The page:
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Threat Actors Continue to Leverage Pandemic Relief Plans

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“Phish Found in Environments Protected by SEGs” Microsoft

By Kyle Duncan, Cofense Phishing Defense Center

Threat actors continue to be a thorn in the side of business owners everywhere as evidenced in a recent phishing campaign observed by the Cofense Phishing Defense Center (PDC). With the effects of covid still disrupting lives and businesses, this campaign attempts to exploit anxieties of those anxiously awaiting government aid. Attackers pose as representatives of the United States Small Business Administration (SBA). By offering fake grant applications through illegitimate forms presented via Google Docs, these threat actors hope to sneak away with victims’ private information.

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Figure 1: Email Body

Figure 1 shows a suspiciously simple email that asks the recipient to submit a form to qualify for a government covid grant that will help their business. The threat actor uses the SBA logo to make the email appear legitimate, but there are some noticeable red flags. First, notice the domain of the sender ( This is not an official government email address, and the sender is not who they say they are. Looking at the actual body of the email, it should instantly puzzle a recipient who has received an unsolicited email from the government that offers a grant. At the bottom of the email the target is urged – in large, bold type – to download an attached PDF file to proceed.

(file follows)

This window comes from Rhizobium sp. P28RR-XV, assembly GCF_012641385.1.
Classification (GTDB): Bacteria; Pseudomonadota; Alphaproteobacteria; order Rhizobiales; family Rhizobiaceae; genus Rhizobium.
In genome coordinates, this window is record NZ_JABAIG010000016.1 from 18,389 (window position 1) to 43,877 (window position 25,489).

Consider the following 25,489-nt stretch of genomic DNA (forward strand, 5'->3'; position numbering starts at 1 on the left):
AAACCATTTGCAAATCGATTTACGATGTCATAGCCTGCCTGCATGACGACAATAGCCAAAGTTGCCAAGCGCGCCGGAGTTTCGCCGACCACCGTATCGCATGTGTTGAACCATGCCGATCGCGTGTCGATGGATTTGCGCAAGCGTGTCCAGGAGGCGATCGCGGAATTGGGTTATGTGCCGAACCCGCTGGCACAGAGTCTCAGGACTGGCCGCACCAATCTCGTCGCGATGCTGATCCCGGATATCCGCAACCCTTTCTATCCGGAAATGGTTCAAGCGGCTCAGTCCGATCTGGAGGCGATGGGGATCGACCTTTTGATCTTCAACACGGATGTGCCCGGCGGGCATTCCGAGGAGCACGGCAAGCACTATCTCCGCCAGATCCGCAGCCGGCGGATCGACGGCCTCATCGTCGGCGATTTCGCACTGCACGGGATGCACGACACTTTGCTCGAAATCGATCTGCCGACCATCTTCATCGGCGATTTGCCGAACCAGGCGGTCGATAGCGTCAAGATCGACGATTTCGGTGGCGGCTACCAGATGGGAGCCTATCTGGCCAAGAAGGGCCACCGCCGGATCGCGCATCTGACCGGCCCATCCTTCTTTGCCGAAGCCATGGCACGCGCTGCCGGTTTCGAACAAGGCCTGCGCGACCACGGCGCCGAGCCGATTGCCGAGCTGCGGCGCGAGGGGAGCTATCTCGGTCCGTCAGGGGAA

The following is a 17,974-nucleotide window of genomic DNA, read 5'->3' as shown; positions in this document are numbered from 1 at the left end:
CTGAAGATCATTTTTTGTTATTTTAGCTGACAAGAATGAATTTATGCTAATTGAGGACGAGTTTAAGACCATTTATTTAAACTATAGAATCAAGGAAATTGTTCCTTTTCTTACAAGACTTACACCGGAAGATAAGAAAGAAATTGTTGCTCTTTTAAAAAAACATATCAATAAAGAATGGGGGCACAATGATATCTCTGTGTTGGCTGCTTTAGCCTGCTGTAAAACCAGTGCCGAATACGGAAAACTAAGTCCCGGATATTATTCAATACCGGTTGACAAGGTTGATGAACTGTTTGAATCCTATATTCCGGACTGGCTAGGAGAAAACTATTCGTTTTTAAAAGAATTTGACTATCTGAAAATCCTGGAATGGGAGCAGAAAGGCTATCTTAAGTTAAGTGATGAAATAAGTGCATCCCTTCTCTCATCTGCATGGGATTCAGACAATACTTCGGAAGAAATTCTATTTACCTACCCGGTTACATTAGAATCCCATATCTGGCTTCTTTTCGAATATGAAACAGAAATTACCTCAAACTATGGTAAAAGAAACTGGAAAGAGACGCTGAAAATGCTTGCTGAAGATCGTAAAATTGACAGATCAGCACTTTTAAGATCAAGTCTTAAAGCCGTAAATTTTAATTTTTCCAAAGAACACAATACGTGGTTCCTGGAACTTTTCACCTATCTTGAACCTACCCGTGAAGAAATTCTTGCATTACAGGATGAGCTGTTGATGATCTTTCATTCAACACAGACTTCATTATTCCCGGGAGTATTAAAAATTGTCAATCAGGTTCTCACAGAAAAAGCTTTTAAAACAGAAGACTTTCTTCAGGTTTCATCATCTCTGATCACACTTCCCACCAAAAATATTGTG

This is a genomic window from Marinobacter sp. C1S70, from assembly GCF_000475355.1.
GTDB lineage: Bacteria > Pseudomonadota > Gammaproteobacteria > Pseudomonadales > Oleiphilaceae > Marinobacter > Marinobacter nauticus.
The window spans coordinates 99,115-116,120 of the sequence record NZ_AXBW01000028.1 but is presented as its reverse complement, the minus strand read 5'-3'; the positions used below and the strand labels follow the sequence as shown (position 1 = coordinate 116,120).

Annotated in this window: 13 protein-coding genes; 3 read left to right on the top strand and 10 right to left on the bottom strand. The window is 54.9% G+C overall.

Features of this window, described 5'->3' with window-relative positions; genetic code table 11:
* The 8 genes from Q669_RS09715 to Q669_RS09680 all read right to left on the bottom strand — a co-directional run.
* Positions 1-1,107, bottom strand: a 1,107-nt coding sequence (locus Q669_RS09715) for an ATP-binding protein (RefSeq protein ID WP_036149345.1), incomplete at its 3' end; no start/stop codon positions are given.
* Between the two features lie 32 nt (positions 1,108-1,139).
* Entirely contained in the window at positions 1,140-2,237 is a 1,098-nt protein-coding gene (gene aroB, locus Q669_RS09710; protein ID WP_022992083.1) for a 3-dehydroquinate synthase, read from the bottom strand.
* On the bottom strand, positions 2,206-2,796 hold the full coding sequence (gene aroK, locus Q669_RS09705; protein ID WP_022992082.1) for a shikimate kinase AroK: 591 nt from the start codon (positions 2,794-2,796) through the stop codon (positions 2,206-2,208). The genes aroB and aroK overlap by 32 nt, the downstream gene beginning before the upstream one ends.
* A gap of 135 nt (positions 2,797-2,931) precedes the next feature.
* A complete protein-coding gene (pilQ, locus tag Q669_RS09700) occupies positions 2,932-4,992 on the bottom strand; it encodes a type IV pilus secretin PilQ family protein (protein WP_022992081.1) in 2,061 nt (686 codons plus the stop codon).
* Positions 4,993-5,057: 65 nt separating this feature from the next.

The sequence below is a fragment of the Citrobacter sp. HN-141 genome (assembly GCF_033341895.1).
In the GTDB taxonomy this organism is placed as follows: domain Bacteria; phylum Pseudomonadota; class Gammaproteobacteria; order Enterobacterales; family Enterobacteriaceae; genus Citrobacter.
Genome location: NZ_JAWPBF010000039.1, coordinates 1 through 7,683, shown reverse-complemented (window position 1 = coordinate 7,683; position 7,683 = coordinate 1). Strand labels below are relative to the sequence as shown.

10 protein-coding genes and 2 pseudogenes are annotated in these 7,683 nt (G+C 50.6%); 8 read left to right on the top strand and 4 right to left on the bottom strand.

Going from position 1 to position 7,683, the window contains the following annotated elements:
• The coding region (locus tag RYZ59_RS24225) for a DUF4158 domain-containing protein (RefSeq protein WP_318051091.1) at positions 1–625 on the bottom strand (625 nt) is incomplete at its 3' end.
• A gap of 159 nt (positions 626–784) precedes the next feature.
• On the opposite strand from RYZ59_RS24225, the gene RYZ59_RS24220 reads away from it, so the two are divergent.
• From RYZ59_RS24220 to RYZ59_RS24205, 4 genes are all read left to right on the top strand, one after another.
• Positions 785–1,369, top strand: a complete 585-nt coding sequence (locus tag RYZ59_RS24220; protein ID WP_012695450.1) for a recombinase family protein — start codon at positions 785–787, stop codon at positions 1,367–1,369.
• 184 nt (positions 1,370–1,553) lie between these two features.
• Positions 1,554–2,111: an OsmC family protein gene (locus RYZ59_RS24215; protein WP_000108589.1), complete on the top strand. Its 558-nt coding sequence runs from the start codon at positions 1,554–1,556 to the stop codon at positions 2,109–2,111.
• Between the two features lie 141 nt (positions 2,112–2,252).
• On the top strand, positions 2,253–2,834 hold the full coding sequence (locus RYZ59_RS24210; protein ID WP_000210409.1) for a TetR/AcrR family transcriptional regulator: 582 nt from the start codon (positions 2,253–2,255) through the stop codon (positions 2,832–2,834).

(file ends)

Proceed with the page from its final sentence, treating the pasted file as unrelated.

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Figure 2: PDF Attachment

After downloading the PDF file seen in Figure 2, the target is presented with a relatively well-constructed document. There is a small paragraph about the grant program, and a “click to apply” hyperlink containing the shortened URL hXXps://bit[.]ly/3GPM2ud. One interesting thing to note is that the first phone number presented toward the bottom is a legitimate number for SBA customer service. Considering a phone call to that number would have verified to the target that this grant offer is fake, it can be assumed the threat actor included it just to make the message appear more legitimate at first glance.

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Figure 3: Phishing Page

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